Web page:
How to

14 November 2016

How They Keep Warm: The Japanese Macaque

We’ve written about the crazy survival adaptations and techniques that some animals use to keep warm. From huddling penguins to blubbery seals, energy-converting polar bears to narwhal flipper heat exchanges, nature and evolution have spawned some truly impressive ways to fight off the cold in freezing climes. Whilst all these animals have to work hard to escape the icy clutches of winter, there are some that have a much easier time of it. Step forward, the Japanese macaque. Rather than spending millennia developing some fancy physical traits, or hibernating or migrating to escape winter, these monkeys simply, well, chill in a hot spring.

The Japanese Macaque, often simply known as the “snow monkey” is a monkey species native to northern Japan, where the snowy winters often drop below -15°C, and the are the northernmost (non-human) primate. They are known locally as Nihonzaru (Nihon 日本 "Japan" + saru 猿 "monkey") to distinguish it from other primates, but the Japanese macaque is very familiar in and widespread across Japan, so they’re often simply called “saru.”

The monkeys have a grey-brown furry coat that gets thicker as temperature decreases, with pink faces and butts and a stumpy tail. The average height & weight for males is 57cm and 11.3kg, and for females is 52cm and 8.4kg. They live both in trees and on the ground all across Japan, and are known for their long leap and great swimming ability.

This swimming ability is not the only thing the monkeys are noted for, and it comes in handy when they’re performing the role that gives them their biggest claim to fame, monkeying around in the natural hot springs of Japan:

As you can see, the monkeys are pretty good at chilling the hell out, appropriately so given that the main monkey hot spring spot is in Jigokudani, or Hell’s Valley, Nagano Prefecture, Japan. The area is so-named thanks to its craggy cliffs that spew forth steam into the winter air. The name, and the fact that the surrounding area is covered in snow for a third of the year, would make you think that this area could be hell for the monkeys. In fact, it’s much more like heaven.

The monkeys spend most of their days relaxing in the hot spring, whether grooming, playing, swimming, or just plain unwinding. It’s a far cry from the nightmarish winters some animals have to weather, and the monkeys can definitely consider themselves fortunate to live in such favourable surrounds.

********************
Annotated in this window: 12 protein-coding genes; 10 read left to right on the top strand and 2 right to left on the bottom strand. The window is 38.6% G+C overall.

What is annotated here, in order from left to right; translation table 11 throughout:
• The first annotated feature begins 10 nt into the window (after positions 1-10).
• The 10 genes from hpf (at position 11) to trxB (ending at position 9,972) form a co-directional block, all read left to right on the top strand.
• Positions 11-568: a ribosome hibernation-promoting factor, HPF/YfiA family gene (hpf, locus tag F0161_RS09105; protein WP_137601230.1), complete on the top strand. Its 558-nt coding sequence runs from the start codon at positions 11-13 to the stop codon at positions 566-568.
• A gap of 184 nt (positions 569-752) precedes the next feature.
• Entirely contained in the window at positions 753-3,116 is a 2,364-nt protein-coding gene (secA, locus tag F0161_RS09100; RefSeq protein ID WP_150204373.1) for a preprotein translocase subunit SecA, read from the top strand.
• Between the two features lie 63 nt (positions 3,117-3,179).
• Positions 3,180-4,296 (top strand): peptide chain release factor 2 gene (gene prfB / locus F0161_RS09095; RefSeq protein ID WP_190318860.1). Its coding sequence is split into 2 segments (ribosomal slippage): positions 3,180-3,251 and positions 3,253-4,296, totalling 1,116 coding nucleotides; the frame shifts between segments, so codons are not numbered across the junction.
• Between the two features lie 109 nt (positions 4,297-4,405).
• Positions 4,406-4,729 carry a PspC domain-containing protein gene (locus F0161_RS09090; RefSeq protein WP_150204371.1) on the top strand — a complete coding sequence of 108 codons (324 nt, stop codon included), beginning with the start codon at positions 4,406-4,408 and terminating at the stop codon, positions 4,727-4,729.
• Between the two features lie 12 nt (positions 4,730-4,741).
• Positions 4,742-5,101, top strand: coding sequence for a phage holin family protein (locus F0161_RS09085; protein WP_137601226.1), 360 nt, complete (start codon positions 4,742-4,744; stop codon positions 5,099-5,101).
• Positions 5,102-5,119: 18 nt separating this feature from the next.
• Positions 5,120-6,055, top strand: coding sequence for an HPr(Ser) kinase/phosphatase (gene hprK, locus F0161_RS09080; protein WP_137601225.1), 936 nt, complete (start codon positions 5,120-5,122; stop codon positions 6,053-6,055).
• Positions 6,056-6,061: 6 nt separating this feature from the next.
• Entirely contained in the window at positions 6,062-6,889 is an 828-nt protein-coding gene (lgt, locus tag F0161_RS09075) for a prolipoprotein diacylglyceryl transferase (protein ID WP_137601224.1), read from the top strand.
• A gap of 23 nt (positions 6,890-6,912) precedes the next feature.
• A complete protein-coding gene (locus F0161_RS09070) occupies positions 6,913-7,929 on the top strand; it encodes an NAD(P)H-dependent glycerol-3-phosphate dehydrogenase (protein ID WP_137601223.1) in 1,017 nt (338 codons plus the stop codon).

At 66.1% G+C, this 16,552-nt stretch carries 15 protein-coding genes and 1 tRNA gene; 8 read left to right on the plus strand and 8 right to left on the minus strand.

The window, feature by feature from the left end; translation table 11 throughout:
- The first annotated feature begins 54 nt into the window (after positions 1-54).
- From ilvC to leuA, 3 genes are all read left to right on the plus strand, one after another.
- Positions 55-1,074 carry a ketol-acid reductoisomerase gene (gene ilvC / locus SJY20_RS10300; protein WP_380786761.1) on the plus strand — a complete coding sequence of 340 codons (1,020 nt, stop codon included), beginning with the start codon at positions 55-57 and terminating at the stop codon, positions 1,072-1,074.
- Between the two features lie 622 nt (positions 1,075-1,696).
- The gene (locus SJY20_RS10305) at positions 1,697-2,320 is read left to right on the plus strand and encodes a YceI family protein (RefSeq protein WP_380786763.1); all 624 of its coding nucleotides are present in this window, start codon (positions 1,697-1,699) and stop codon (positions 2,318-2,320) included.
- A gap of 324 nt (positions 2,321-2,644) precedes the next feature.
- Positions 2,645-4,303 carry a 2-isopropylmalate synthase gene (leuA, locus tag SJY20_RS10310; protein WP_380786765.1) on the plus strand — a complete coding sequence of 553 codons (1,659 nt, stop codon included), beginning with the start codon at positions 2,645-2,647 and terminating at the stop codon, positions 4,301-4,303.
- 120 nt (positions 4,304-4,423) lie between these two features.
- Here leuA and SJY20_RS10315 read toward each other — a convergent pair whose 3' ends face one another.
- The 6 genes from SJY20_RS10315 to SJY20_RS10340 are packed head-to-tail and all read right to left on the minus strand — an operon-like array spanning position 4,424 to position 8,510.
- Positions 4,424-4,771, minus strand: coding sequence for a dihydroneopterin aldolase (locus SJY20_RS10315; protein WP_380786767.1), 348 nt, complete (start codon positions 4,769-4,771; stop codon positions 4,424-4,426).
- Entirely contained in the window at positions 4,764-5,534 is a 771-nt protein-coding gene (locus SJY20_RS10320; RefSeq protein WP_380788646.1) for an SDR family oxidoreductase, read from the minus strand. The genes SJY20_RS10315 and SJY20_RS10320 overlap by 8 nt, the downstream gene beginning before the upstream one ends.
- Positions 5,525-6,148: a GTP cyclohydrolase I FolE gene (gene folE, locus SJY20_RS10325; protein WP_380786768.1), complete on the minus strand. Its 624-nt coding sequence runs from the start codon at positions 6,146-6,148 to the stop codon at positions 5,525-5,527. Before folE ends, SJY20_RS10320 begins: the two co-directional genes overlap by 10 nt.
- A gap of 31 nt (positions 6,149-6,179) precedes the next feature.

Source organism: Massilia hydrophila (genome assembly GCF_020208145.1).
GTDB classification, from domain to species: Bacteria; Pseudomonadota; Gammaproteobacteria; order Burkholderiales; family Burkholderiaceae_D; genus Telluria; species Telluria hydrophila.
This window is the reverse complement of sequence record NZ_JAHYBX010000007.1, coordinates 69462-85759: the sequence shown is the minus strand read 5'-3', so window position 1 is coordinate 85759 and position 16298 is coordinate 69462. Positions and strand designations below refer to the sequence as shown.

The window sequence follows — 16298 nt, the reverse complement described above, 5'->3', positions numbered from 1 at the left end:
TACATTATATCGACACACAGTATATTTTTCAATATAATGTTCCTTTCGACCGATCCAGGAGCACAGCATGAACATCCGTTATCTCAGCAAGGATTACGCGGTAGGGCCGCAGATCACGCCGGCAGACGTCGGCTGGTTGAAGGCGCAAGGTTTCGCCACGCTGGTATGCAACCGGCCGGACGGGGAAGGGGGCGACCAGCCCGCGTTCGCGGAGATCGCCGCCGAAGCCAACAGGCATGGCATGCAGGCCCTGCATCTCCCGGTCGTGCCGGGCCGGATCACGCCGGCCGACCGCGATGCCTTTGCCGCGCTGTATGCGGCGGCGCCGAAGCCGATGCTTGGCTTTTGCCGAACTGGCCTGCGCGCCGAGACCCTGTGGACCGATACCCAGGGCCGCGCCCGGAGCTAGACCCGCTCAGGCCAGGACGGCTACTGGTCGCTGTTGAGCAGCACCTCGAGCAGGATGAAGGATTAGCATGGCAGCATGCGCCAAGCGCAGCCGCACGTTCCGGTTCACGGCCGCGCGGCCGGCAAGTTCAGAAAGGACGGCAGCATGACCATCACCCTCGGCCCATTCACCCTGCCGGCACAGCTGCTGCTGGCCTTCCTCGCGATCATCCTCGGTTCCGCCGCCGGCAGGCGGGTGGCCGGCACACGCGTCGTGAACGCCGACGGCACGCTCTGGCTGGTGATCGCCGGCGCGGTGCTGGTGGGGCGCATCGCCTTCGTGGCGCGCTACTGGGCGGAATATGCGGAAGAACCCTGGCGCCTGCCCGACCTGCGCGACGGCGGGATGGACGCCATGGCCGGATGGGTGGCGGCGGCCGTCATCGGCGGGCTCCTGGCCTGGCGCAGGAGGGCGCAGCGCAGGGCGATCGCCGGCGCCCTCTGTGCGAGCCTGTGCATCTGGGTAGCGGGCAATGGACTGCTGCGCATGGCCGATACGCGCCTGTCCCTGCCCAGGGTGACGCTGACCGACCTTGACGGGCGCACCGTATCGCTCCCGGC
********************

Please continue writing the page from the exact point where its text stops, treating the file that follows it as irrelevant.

It’s not just luck, however, as the Japanese macaque has been clever enough to adapt to its environment and take advantage of the local benefits. Indeed, the Nihonzaru is a clever monkey. They have been observed washing sweet potatoes to clean dirt off them, balling up wheat and submerging it before letting it rise for the same purpose, and making and throwing snowballs for fun. The macaques even develop regional accents, just like humans do.

Apparently, they can even use iPhones too!
However, this adoption of human behaviour is of some concern to zoologists, with the monkeys exposed to tourists and people across Japan and no longer fearing them, eating their trash and stealing harmful items, or even becoming dependent on human garbage. There were even reports of one trendy monkey making its home in central Tokyo for several months. Monkey see, monkey do.

Overall, despite the potential problems with human influence, the monkeys generally have it pretty good. It’s not like they have to pay monkey rent, and I’m sure many of us wouldn’t mind spending our winters chilling in a hot spring. It’s definitely one of the more relaxing ways we’ve seen animals keep themselves warm. You can pay them a visit at Jigokudani, maybe as part of a Asian winter trip, just watch out for snowballs and hold on tight to your phone!

Sam Franklin

With a master’s in Literature, Sam inhales books and anything readable, spending his working hours reformulating the info he gathers into digestible articles. When not reading or writing, he likes to put his camera to work around the world, snapping street photography from Stockholm to Tokyo. Too much of this time spent in Japan teaching English has nurtured a weakness for sashimi, Japanese whisky, and robot cafés.